Ghaith Abdul-Ahad writes: Early last year, the Houthis, followers of a revivalist anti-Western cleric, moved out of their northern highlands and marched south towards Sanaa, promising to end corruption, to fight al-Qaida, challenge US hegemony – al-Qaida and the Americans were allies in the subjugation of Muslims, they said – and raise Yemenis out of poverty and powerlessness into a shining and more dignified future. In 2011 President Saleh had been toppled to be replaced by his deputy, the aloof Abd Rabbuh Mansur Hadi, who had allowed al-Islah – the Yemeni branch of the Muslim Brotherhood – to control many offices of state. One crony kleptocratic elite had made way for another. Yemen wanted change and the Houthis faced little or no resistance.
The Houthis marched towards Sanaa slowly but with determination. They laid siege to sectarian rivals, fought tribal leaders aligned with those rivals and outmanoeuvred their own allies. Towns fell before their troops, army bases surrendered or switched allegiance without much of a fight and the houses of those who dared to oppose them were demolished with explosives. In mid-September they built protest camps around Sanaa, ostensibly to demonstrate against a planned hike on fuel prices but effectively laying siege to the city. The army did what it usually does and shot and killed several demonstrators. Two days later, on 21 September, after defeating tribal and military units affiliated with the Muslim Brotherhood, Sanaa went down without much of a crash or a thud. The UN special envoy and the president came up with an agreement that enshrined the Houthis as the new masters of the city, and to preserve the façade of the political process and safeguard their jobs they declared that in every other way it was business as usual.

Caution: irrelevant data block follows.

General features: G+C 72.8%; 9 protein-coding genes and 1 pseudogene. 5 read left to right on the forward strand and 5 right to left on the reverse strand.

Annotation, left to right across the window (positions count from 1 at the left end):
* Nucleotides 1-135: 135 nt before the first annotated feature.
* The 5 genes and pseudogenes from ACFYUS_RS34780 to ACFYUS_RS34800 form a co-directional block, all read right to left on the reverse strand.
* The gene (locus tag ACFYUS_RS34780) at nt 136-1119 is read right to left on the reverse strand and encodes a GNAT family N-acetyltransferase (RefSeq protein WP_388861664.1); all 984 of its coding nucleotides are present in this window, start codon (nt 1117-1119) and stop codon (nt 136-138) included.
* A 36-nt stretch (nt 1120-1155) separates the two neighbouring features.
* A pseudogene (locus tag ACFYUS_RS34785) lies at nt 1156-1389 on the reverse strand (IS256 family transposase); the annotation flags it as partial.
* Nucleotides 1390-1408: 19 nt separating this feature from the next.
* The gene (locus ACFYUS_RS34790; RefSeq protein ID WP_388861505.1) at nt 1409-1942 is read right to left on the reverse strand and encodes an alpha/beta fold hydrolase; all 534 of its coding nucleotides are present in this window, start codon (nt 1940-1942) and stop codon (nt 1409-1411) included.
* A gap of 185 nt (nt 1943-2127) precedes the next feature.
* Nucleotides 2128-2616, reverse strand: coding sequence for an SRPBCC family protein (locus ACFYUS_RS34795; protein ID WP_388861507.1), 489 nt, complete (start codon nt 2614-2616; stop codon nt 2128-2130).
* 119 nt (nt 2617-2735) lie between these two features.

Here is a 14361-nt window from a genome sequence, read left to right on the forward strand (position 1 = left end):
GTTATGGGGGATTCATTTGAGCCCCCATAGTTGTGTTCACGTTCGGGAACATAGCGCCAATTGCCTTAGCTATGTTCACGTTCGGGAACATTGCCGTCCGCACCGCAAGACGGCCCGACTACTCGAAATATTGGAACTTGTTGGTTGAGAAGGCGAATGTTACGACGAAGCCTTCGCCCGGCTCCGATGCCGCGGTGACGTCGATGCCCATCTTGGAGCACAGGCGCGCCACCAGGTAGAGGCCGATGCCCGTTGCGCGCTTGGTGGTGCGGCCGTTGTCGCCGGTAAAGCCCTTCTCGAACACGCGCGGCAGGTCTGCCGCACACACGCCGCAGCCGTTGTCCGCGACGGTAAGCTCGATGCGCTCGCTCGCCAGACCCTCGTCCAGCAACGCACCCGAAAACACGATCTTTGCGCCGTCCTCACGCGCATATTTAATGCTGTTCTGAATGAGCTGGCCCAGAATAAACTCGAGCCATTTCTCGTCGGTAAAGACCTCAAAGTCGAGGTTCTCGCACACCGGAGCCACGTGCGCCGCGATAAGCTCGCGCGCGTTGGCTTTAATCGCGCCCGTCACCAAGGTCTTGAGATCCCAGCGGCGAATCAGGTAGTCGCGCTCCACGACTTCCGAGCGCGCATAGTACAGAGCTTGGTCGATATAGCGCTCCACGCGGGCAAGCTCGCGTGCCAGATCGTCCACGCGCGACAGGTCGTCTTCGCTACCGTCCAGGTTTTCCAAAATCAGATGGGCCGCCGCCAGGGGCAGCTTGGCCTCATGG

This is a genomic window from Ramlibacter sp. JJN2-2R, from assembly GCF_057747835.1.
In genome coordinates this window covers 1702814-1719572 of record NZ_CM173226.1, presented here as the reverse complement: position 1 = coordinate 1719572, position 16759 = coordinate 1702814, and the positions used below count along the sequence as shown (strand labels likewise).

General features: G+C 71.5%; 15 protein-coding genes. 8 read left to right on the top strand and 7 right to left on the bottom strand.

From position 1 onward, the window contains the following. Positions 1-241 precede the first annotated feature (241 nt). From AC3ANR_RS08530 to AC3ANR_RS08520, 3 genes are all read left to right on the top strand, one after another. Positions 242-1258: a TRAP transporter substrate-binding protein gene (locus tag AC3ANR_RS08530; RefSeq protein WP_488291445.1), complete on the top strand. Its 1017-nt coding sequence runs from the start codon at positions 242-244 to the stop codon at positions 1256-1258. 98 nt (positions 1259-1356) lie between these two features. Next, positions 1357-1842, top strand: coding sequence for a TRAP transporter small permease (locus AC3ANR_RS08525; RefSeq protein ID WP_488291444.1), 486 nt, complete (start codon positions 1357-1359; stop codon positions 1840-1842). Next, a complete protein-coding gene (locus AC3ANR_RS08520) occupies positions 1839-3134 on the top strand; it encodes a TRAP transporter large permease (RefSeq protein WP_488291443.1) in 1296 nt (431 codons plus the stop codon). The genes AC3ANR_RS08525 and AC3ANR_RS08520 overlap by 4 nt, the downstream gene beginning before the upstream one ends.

With the help of Popular Committees, representing their military wing, the Houthis raided and blockaded ministries, scrutinised bank accounts and removed ministers and officials from office. They even confiscated that sacred sceptre of the state, the departmental rubber stamps. The state was held hostage. The Supreme Revolutionary Committee became the authority that wielded political power and was housed in the city centre in a white hotel building with square balconies and green stone cornicing. From the early hours of the morning until late at night a motley crowd came and went through its gates. They included farmers seeking to address injustices inflicted by wealthy landlords, tribal leaders pledging allegiance, maverick politicians seeking positions in the new administration or businessmen looking for ways to avoid punishment. Even tribesmen who had long bickered over blood feuds came seeking a solution. Everyone wanted absolution from the new rulers of Sanaa. [Continue reading…]